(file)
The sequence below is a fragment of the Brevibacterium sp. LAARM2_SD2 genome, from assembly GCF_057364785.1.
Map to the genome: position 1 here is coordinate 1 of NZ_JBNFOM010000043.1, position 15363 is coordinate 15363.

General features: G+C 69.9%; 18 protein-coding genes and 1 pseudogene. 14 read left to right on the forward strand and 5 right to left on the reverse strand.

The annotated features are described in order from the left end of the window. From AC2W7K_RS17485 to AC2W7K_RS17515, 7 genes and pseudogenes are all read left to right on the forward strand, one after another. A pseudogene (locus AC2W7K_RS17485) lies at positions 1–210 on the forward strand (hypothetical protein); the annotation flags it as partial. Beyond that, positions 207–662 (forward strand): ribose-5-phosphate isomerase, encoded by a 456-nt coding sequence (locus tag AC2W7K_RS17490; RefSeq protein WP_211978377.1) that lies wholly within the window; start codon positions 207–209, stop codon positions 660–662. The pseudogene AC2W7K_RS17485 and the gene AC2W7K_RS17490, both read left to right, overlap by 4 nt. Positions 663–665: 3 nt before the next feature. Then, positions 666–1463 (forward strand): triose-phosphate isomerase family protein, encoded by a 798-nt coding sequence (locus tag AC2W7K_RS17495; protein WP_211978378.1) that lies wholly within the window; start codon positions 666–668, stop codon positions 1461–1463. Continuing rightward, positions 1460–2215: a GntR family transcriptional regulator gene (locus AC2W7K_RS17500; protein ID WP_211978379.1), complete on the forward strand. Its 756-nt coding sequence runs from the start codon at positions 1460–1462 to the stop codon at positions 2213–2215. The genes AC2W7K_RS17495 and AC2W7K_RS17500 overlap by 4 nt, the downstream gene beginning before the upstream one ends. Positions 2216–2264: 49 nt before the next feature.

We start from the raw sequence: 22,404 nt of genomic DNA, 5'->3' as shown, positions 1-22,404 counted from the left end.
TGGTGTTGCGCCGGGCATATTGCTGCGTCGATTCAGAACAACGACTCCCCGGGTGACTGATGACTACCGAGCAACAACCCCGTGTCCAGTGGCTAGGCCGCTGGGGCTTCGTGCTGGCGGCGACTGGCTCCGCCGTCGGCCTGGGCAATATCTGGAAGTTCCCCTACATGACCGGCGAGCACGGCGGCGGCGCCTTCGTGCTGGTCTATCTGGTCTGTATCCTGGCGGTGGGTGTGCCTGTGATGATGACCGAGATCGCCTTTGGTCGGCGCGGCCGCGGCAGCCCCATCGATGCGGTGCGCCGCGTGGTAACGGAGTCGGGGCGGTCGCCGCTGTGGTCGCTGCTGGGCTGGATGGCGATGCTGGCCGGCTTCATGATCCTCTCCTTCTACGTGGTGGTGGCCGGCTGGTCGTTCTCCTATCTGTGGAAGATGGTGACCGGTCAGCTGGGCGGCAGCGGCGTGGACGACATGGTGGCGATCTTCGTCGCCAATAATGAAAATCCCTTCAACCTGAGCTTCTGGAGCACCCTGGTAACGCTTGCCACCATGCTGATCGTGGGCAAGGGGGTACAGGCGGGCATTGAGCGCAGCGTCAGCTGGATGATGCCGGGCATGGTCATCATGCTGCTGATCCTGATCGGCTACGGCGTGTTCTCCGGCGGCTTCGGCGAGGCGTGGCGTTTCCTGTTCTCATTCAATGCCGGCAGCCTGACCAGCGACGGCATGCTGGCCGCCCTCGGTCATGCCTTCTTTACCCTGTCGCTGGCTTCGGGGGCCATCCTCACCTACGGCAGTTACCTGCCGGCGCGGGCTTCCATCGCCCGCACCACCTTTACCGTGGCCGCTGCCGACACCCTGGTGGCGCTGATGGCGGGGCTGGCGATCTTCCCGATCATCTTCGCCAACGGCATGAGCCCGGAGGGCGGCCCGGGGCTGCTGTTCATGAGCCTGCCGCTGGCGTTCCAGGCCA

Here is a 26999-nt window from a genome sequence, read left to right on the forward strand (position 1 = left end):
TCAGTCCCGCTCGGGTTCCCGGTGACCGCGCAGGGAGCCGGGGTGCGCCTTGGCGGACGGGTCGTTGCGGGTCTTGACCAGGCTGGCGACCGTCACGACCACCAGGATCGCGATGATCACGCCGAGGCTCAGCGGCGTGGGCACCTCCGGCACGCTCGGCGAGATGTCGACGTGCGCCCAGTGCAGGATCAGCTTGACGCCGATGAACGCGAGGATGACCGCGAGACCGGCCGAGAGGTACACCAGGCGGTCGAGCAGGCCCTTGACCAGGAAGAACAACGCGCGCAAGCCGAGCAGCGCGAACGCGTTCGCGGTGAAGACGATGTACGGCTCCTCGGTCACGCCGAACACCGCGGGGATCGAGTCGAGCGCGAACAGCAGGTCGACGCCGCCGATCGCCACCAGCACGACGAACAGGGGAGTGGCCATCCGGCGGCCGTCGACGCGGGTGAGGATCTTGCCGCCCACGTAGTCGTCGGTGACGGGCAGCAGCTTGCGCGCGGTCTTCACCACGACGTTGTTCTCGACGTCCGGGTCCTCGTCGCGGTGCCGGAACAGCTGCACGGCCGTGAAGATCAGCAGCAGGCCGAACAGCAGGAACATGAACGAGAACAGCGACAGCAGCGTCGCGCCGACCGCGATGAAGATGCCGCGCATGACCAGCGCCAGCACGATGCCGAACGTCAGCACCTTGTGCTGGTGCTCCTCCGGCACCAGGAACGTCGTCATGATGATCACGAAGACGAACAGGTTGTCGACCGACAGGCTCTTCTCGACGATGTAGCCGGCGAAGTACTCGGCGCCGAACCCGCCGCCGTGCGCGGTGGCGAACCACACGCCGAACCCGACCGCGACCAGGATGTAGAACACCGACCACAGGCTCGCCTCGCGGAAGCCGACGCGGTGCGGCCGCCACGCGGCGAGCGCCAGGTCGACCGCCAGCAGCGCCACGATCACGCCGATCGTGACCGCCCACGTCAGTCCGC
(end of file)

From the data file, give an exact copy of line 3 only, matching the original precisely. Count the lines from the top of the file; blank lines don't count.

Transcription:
General features: G+C 69.9%; 18 protein-coding genes and 1 pseudogene. 14 read left to right on the forward strand and 5 right to left on the reverse strand.